Environmental and energy issues became one of the central issues of the 2008 U.S. presidential election. While the economy itself took center stage, energy issues were right behind it, being pushed by the insufferable chant of “Drill baby drill.” In the four years that have followed, the U.S. has seen a boom in hydraulic fracturing (fracking), the worst oil spill in our history, skyrocketing (and then plummeting) gas prices, a disastrous oil pipeline plan that threatens the safety of our aquifers and a Republican-led assault on environmental safety standards.
With all of these issues weighing heavily in the mind of the American public, there’s no doubt that both energy policy and environmental concerns will once again play an important role in the 2012 election cycle.
To help educate those voters concerned about the environmental policies and histories of the 2012 candidates, we’re putting together a multi-part series called What to Expect When You’re Electing, and we will discuss the statements, policies, positions and industry money received by both major presidential candidates, as well as those seeking lower offices.
While the highest office in the land is up for grabs this year, the real victories for the environment might actually come from Senate and House races. In the last four years, many of the major victories and setbacks for the environment have come from Congress, and electing a pro-environment representative body might actually have more impact on the issues than the Commander in Chief.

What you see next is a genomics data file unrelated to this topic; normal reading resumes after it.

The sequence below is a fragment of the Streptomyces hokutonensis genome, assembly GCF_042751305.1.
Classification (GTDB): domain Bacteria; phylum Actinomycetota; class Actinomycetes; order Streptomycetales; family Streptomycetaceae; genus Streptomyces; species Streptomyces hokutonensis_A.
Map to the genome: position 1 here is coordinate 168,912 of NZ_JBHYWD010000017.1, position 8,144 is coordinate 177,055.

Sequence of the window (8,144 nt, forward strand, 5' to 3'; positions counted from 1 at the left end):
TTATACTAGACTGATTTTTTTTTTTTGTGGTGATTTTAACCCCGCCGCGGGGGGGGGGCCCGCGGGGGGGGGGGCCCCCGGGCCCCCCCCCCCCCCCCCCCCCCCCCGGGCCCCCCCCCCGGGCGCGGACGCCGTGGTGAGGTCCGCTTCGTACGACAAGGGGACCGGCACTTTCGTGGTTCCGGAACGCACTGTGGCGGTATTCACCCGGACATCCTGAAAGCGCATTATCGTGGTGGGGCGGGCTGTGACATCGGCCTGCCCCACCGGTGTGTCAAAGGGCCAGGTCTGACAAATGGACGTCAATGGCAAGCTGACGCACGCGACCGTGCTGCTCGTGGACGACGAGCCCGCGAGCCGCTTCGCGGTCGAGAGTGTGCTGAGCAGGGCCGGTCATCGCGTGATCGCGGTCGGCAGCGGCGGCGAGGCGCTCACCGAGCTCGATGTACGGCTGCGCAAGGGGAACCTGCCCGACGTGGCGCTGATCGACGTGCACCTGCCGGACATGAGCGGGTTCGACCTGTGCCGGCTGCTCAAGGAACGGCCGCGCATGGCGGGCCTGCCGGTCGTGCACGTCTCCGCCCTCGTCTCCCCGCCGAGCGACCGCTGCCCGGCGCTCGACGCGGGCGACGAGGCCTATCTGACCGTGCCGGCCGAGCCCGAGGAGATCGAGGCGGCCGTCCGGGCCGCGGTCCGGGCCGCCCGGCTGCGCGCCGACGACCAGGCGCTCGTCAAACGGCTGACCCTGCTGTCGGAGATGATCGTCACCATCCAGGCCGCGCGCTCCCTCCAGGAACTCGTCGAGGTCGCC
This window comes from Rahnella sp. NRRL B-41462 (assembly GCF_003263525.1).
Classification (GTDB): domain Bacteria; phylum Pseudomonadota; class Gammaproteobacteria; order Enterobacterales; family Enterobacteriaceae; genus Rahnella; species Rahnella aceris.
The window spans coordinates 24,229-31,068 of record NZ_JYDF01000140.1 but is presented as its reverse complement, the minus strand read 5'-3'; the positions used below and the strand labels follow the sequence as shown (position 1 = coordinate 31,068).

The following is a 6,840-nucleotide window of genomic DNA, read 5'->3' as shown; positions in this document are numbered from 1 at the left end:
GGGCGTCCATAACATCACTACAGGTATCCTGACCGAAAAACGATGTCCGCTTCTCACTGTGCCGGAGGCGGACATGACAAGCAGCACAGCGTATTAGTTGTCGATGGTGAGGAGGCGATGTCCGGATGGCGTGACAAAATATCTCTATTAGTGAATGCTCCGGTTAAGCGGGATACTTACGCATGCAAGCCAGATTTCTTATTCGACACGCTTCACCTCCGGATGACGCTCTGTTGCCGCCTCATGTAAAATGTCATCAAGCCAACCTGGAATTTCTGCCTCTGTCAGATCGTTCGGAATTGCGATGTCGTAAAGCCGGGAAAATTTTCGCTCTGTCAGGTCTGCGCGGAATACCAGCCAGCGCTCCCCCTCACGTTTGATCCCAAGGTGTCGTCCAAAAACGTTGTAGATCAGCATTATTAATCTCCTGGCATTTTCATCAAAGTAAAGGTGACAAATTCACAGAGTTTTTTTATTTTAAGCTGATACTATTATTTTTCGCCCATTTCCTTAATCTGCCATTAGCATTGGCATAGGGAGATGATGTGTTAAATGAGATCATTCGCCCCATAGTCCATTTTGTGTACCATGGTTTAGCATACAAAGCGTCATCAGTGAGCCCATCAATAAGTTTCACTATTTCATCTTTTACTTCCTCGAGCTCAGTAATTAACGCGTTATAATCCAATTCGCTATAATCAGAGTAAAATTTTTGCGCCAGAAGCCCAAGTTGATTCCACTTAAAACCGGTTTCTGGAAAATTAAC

And it’s not hard to see why. Here’s a quick overview of what has been happening in Washington, and how these issues might play out in the upcoming election:
Just last week, Republicans in the House of Representatives held a Transportation Bill hostage. The bill was being held hostage until Congressional Democrats agree to include approval for the Keystone XL Pipeline in the House version of the bill, even though the Senate version (which was Keystone-free) passed with broad bipartisan support. Ultimately, the bill passed Congress on June 29 notably absent the Keystone XL and coal ash riders and will move to President Obama's desk for signatures.
On issues such as the U.S. Environmental Protection Agency (EPA) and oil exploration, House Republicans have again been at the forefront of these issues. Two weeks ago, we reported on a legislative package being put forth by industry-funded Republicans in the House that would gut the EPA’s ability to enforce air pollution standards, while at the same time open up previously off-limits federal lands to oil drilling and general exploitation by the energy industry. The legislative package has been lauded by groups like the U.S. Chamber of Commerce and the American Petroleum Institute.
The EPA has been under attack for quite a long time, and many candidates in recent years have actually campaigned under an “abolish the EPA” mantle. Earlier this year, Republican presidential candidate Newt Gingrich referred to the EPA as “a job-killing regulatory engine of higher energy prices.” He also told reporters that if he were ever elected president, the entire agency would be abolished. Republican congressman Ed Whitfield has also stated that his goal is to weaken the EPA to the point where the agency has absolutely no power left to regulate industry.
America is still suffering from a very weak employment situation, and any issue that can be framed as an “anti-jobs” or “anti-worker” issue resonates very well with the public. And even though the employment gains from utilizing the EPA to its fullest capacity far outweigh the employment gains from destroying it, some Republicans in Washington are still pushing the tired, untrue talking points about regulations destroying jobs.